What To Do if a Loved One Can’t Make Bail

Katie Lyon
 | 

If your loved one has been arrested, you may be navigating how to arrange for bail.

 

Bail is the price tag judges impose on someone’s release from jail before the person's court date. Bail is used to increase the likelihood that they will return to court for his/her/their trial. 

 

If your loved one shows up for the court date, the money will be returned in full. Otherwise, you'll lose it (and your loved one will be in even bigger trouble).
It's hard to scrounge up money, especially during these difficult times. A 2016
Bureau of Justice Statistics report found that there are nearly half a million people sitting in jails across the country, awaiting trial. They were either denied the opportunity to post bail, or simply couldn't get the money together.

 

If your loved one cannot afford to pay bail, they may be forced to spend months or years in jail awaiting trial.

 

Many who are unable to pay turn to bail bond companies. They loan out the money for bail. But you pay for it. They charge a fee of around 10% of the total bail cost.

 

The good news is that bail bonds are not your only option. There are some alternatives which can help your loved one avoid the months in jail awaiting trial.

 

Attempt to get bail lowered or removed through a bail hearing.

 

If the bail is too high for you to pay, you may want to work toward getting bail lowered or removed entirely. This is done through a bail hearing. 

 

If you formally request a bail hearing, you can be given the chance to have bail lowered. A hearing will not be granted automatically, however, and you may want to hire a lawyer to help you through the process. 

 

A few of the factors that may impact a judge’s decision about whether to lower or remove bail include:

  • Financial state
  • Employment status
  • The alleged crime
  • Past court appearances and criminal history

 

Knowing what to say at a hearing can make a big difference on how a judge rules. Hiring a lawyer to represent your loved one at the hearing can increase your chances of getting the request granted by a judge. At LawChamps, we offer affordable rates.

 

After the hearing:

  • Your loved one may be granted own-recognizance (OR) release, where you pay nothing and the person is released on your assurance that he/she/they will return to court for trial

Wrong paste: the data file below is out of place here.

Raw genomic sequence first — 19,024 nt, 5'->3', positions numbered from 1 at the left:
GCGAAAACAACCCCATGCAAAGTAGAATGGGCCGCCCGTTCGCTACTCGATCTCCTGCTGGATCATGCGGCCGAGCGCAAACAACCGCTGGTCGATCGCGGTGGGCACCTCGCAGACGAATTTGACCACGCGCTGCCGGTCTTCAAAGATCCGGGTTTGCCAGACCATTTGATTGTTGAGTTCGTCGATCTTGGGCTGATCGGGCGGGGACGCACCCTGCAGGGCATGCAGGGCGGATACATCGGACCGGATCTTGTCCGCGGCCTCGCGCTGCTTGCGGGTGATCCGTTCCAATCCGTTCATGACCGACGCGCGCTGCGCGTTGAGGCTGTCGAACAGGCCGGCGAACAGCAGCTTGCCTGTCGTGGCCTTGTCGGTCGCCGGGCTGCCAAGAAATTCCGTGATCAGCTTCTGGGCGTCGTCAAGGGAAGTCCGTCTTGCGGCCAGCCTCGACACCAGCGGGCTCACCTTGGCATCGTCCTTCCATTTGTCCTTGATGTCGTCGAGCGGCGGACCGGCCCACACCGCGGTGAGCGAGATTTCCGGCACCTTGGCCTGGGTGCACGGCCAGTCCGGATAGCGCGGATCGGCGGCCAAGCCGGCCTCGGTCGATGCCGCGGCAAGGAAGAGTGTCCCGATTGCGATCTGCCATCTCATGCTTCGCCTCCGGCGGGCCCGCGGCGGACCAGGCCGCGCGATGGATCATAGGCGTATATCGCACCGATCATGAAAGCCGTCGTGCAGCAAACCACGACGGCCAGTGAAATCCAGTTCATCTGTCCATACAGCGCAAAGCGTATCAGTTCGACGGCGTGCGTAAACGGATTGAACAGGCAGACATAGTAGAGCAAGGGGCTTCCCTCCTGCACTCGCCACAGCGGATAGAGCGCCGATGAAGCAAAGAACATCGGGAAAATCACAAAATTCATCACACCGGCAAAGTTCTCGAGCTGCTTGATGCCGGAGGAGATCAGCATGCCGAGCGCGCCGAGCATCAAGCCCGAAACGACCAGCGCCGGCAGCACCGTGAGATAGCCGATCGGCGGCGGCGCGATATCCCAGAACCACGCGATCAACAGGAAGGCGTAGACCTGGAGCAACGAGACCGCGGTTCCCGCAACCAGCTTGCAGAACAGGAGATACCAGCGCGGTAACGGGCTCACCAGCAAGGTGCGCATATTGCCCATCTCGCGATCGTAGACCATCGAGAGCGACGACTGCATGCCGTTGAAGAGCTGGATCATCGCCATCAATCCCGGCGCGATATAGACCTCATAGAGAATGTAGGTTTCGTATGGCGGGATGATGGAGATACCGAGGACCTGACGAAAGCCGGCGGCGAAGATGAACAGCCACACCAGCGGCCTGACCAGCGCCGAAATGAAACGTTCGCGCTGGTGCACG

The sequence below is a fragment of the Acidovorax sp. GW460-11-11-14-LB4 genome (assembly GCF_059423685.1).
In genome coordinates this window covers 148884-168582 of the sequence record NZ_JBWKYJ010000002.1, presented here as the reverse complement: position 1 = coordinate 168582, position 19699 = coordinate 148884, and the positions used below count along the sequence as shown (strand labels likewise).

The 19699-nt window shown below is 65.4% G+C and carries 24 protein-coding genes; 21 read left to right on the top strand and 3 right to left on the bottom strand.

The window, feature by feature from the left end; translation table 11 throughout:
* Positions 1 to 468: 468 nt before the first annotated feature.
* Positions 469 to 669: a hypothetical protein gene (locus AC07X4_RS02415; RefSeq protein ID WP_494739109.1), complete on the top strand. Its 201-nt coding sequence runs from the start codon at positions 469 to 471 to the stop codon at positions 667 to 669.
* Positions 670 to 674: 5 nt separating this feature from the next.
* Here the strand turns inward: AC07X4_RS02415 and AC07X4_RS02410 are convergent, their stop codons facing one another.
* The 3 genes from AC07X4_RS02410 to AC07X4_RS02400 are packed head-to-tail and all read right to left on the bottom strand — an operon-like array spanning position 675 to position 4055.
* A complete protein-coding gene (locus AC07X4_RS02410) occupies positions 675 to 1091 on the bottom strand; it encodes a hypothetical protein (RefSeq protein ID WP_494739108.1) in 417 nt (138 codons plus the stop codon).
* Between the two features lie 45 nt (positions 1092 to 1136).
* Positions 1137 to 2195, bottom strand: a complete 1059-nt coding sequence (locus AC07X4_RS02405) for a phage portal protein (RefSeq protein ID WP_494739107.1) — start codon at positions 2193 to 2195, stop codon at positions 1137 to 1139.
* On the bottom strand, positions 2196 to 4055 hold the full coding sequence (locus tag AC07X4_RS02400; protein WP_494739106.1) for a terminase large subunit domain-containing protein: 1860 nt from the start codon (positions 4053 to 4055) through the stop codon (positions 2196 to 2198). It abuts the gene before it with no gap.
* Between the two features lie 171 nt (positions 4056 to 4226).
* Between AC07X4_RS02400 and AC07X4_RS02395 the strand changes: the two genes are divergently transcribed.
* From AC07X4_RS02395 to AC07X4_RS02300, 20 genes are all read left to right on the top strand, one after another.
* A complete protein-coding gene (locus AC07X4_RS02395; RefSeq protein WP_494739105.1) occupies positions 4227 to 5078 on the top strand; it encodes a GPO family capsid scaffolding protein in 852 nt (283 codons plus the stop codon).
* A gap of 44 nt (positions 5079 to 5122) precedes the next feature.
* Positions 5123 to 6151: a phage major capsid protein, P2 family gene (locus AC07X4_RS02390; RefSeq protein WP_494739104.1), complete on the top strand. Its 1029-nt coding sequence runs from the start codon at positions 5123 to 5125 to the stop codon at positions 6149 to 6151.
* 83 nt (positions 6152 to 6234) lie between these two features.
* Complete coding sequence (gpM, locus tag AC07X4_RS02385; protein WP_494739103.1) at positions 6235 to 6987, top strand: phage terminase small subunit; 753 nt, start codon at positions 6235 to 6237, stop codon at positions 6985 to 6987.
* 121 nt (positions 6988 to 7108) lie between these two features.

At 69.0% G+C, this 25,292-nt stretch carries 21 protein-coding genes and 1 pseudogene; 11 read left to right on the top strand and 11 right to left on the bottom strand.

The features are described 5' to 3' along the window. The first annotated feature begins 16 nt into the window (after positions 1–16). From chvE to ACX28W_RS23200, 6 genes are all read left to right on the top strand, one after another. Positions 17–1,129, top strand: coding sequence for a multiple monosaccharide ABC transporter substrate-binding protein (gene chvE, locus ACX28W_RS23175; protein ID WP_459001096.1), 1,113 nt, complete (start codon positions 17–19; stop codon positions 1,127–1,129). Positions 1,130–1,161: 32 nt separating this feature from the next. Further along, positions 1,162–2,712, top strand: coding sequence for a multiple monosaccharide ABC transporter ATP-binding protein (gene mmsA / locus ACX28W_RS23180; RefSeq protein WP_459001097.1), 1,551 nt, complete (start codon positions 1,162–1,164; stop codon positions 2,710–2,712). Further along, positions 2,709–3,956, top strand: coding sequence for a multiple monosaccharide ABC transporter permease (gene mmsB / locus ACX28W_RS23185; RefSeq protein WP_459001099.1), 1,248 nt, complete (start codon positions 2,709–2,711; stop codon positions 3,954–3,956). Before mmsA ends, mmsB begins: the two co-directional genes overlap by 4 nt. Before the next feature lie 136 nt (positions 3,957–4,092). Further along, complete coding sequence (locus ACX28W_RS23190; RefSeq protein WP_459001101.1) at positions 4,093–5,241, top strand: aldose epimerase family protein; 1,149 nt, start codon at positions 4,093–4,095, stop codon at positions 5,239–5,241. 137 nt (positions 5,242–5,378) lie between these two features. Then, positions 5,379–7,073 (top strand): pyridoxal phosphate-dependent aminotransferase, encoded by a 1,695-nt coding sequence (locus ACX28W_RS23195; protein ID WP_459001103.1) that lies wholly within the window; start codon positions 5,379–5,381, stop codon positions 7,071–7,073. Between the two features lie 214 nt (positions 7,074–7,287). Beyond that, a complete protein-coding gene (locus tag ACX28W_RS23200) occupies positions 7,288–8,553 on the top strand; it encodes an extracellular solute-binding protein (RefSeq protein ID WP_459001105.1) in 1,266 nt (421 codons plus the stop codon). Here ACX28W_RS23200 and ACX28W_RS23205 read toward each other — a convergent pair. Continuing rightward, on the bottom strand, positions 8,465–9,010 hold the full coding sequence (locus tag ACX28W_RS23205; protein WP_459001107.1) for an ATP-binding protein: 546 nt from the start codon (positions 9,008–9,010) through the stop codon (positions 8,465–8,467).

• The bail may be lowered
  • The person may be allowed to post bail, if he/she/they were initially denied the opportunity. 
  • The judge can refuse the request. 

 

Utilize Bail Relief programs

 
If your bail hearing was unsuccessful and you were unable to get bail sufficiently reduced, you may want to turn to a bail relief program. 

 

A number of organizations exist to combat the systemic incarceration fueled by the US’ cash bail system. These programs utilize a revolving bail fund to pay for the release of those sitting in jail awaiting trial, who remain in jail due to their inability to pay. 

 

The Bail Project is one of the national organizations posting bail for people who cannot afford it. If your loved one is being held in one of the 22 cities supported by The Bail Project, you can sign up to see if you qualify to have bail posted by them.

 

Additionally, the National Bail Fund Network through Community Justice Exchange has compiled a list, categorized both by subject and state, to help you find a community bail fund that may be available for your loved one’s case.

 

Fundraise online or in person

 

Many have turned to online fundraising tools like GoFundMe in an attempt to raise the necessary money for bail, or even just to pay the bail bond fee.

 

If you attempt to post bail in its entirety through community fundraising, experts suggest that you reassure contributors they only be loaning you the money. Return their money after the trial date. 

 

 

This article is intended to convey generally useful information only and does not constitute legal advice. Any opinions expressed are solely those of the author, not LawChamps.

 

 

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